A campervan tour in the heart of Abruzzo: Scanno.


Located in the province of L’Aquila, at an altitude of just over 1,000 metres, Scanno is listed among the Borghi più belli d’Italia, i.e. the most beautiful villages in Italy. We set off in a campervan and head towards the Parco Nazionale d’Abruzzo (Abruzzo National Park) to discover this small Italian gem.



In Scanno


Scanno is an amazing place, literally nestled in the upper Valle del Sagittario (Sagittarius Valley), where there is a natural steep-sided canyon surrounded by a lush and verdant scenery. You only need to take a stroll through the town centre while admiring the richly decorated stone gates to understand why this village has been photographed so much in the last century. The intricate web of alleys and its inhabitants, especially women dressed in black, have been captured by the greatest photographers of all time, from Henri Cartier Bresson to Ferdinando Scianna and Mario Giacomelli.

The attractions of the village, which seems to have frozen in time, are still intact: the courtyard of 17th century Palazzo Tanturri de Horatio and the fresco depicting the Madonna Enthroned with Child in the small Church of Santa Maria di Costantinopoli. Today, only one of the four gates of the ancient city walls still stands: Porta della Croce, which dates back to the 15th century. The architectural style of the buildings is unusually harmonious, with a distinctive urban layout, featuring leaning houses, alleys and stairways that merge to form elegant steps, and the old entrance gateway. There are many noble buildings and middle-class residences such as Palazzo Mosca, with its magnificent Baroque gate and cornice adorned with cherubs that bear witness to its 16th century origin, as well as Palazzo di Rienzo and Palazzo de Angelis.

There is always something in the maze of alleys that will attract your attention: a Baroque-style fountain, a mascaron, a rose window, a coat of arms or an inscription. The art of embroidery and bobbin lace-making has also flourished in the village; in fact, the lace shops are a major tourist attraction.

Scanno, the ancient settlement of the Samnites, was already known to the Romans, especially by the wealthiest who were drawn to the wonders of this area, as we can see from a Latin tombstone at the local Museo della Lana (Wool Museum). Due to its geographical location, well sheltered by the mountains, it was long protected from barbarian invasions. However, it was invaded by the Saracens and Ottomans, and it was during this period that Scanno absorbed Oriental elements that can still be found in the traditional clothing of the local women: the hat resembles a turban and the drapery of the clothing features oriental patterns.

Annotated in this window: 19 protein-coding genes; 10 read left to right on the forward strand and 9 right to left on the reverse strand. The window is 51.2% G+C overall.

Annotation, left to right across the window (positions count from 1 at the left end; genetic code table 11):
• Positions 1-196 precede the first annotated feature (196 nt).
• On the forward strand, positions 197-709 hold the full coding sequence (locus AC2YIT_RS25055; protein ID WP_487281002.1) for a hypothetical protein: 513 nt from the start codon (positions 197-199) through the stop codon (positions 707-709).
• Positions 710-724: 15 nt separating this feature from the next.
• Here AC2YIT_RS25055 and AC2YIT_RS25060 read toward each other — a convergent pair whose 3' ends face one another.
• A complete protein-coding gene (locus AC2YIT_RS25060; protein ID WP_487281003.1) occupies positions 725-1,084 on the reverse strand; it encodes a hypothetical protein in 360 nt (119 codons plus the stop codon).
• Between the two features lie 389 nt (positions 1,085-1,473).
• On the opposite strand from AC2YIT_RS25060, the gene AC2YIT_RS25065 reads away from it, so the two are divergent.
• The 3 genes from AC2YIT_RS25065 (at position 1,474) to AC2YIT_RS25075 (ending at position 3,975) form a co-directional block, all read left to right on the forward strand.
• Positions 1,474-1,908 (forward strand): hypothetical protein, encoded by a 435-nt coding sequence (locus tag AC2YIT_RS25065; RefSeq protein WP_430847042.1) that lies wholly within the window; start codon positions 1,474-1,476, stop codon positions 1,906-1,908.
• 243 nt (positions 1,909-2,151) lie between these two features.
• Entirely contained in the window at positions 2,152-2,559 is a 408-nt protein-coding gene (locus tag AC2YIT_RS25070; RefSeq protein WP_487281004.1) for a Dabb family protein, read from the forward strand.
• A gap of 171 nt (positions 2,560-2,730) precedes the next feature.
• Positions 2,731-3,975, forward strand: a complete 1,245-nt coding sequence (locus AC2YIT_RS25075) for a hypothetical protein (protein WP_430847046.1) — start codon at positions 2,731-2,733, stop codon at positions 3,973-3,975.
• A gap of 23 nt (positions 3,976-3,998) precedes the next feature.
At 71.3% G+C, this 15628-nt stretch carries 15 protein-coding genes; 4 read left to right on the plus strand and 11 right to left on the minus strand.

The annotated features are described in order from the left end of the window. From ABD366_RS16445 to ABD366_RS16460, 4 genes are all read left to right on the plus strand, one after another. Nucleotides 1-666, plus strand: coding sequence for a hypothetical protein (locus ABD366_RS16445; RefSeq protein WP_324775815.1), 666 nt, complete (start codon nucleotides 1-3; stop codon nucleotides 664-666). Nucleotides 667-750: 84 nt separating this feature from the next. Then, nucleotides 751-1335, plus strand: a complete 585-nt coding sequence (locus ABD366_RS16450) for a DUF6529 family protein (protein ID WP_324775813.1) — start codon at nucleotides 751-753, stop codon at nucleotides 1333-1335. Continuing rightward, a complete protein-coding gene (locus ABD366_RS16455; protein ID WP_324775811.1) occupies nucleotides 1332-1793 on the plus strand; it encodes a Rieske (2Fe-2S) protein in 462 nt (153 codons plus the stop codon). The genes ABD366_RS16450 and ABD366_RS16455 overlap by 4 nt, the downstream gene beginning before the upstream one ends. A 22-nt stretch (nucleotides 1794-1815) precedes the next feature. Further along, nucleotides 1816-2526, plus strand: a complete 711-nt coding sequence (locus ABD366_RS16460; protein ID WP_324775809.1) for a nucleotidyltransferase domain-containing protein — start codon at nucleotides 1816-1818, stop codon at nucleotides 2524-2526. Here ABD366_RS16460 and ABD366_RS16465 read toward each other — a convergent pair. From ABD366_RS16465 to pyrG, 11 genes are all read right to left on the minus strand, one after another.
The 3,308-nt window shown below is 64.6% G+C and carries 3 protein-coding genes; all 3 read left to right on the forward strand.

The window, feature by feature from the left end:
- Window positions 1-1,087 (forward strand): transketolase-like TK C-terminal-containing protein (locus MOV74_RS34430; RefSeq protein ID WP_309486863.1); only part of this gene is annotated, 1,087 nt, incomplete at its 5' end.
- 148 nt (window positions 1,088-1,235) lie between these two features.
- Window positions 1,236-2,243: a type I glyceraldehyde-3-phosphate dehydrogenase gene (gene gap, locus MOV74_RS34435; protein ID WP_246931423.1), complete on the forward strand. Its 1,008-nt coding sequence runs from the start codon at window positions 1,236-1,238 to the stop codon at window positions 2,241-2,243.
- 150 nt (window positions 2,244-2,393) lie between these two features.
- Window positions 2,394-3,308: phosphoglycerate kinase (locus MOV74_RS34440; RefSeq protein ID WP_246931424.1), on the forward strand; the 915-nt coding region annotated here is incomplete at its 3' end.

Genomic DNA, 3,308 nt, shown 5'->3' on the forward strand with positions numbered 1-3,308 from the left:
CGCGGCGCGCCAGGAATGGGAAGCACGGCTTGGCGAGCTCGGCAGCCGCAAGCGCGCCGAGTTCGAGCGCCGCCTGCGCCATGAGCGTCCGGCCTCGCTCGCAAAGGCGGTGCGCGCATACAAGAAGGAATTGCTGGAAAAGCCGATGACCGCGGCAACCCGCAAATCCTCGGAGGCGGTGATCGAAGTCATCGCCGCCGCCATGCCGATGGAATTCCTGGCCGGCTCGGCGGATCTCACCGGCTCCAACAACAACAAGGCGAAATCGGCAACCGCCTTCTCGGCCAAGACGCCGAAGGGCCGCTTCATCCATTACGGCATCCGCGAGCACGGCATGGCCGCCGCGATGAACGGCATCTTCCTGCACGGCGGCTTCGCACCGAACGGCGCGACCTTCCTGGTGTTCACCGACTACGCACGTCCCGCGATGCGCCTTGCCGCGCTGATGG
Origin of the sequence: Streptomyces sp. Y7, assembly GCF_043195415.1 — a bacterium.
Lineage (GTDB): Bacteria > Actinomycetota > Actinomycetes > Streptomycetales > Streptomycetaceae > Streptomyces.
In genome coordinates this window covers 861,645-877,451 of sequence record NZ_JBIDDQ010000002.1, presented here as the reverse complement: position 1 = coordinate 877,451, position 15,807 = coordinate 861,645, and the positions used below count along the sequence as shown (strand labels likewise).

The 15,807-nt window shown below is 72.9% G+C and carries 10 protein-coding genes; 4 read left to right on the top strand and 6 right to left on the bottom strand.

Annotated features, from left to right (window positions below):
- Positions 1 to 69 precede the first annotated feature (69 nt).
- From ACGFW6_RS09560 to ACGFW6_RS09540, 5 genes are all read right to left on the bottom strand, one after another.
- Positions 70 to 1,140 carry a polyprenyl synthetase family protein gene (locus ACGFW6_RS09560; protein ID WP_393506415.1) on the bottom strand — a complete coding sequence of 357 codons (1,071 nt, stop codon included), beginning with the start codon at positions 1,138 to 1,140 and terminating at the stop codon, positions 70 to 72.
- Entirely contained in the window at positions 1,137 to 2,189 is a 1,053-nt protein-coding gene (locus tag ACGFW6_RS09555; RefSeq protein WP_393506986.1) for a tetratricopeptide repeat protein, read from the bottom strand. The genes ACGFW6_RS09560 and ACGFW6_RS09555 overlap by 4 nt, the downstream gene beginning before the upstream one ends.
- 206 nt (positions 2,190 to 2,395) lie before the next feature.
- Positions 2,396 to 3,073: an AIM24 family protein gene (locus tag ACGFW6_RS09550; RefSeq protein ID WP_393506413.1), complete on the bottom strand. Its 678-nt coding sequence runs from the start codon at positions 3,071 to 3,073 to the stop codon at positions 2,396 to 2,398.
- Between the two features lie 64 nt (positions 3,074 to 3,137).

The traditional women’s costume of Scanno, now worn only on special occasions, is also interesting for its embellishments: the local jewellery, such as “presentosa” and “l’amorino,” is made with special crafting techniques and gold and silver filigree processing.


From Scanno to Val Fondillo, heading towards Grotta delle Fate


While gazing through the woods and taking in the landscape surrounding the village, we leave Scanno and head towards the Val Fondillo (Fondillo Valley), near Opi. We leave the campervan and start walking along the F2 path, which, in less than two hours, takes us to the Grotta delle Fate (Fairy Cave): it is certainly one of the most enjoyable excursions.

This is where one of the springs that feed the Fondillo stream originates: with its crystal clear waters flowing into the Sangro river, the stream has banks covered in lush vegetation with magnificent willows and beautiful beech woods, now included in UNESCO’s list of ancient forests. The lush vegetation abounds here, with very rare species such as Cypripedium calceolus (a lady’s slipper orchid) and Epipogium aphyllum (ghost orchid), whereas the valley’s wildlife includes the Marsican brown bear.

The route to the caves is easy and very pleasant, and you might be lucky enough to encounter the roe deer and deer that inhabit this area. We then depart from the car park opposite a tourist information point, which can be accessed by taking a signposted detour along the road connecting Opi to Villetta Barrea. After a first stretch of dirt road, which goes deep into the woods along the stream, the path leads to a fork where we then take a left turn, following the signs to the cave.

It is not uncommon to spot wild horses in this area, reminding us that nature and human beings can live together in perfect harmony.

At some point, the path forks out: by deviating from the main one and descending to the left – where there is a sign showing the entire route – we then get to the spring and the natural cavity formed by the erosion of water. Grotta delle Fate is a fascinating place and a cool spot to take a break and contemplate for a while.


Towards Villetta Barrea


On the road that leads to Villetta Barrea, in an area of outstanding natural beauty where wolves, lynxes, squirrels and birds such as the royal kite and the peregrine falcon take refuge, there is a visitor centre, the Centro Visita Daini, created with the aim to repopulate the Abruzzo National Park with fallow deer: it is a favourite destination for children, who will enjoy learning all about these cute animals.


Campervan travellers will find a campervan area in Civitella Alfedena (in the car park near the lake in Ponte Nuovo) and at the Le Foci di Opi campsite (www.lefoci.it), which offers the delicious typical dishes of Abruzzo in a rustic, welcoming environment. In Pescasseroli you will find the Sant’Andrea campsite (www.campingsantandrea.com) and the La Panoramica campsite www.campinglapanoramica.it.

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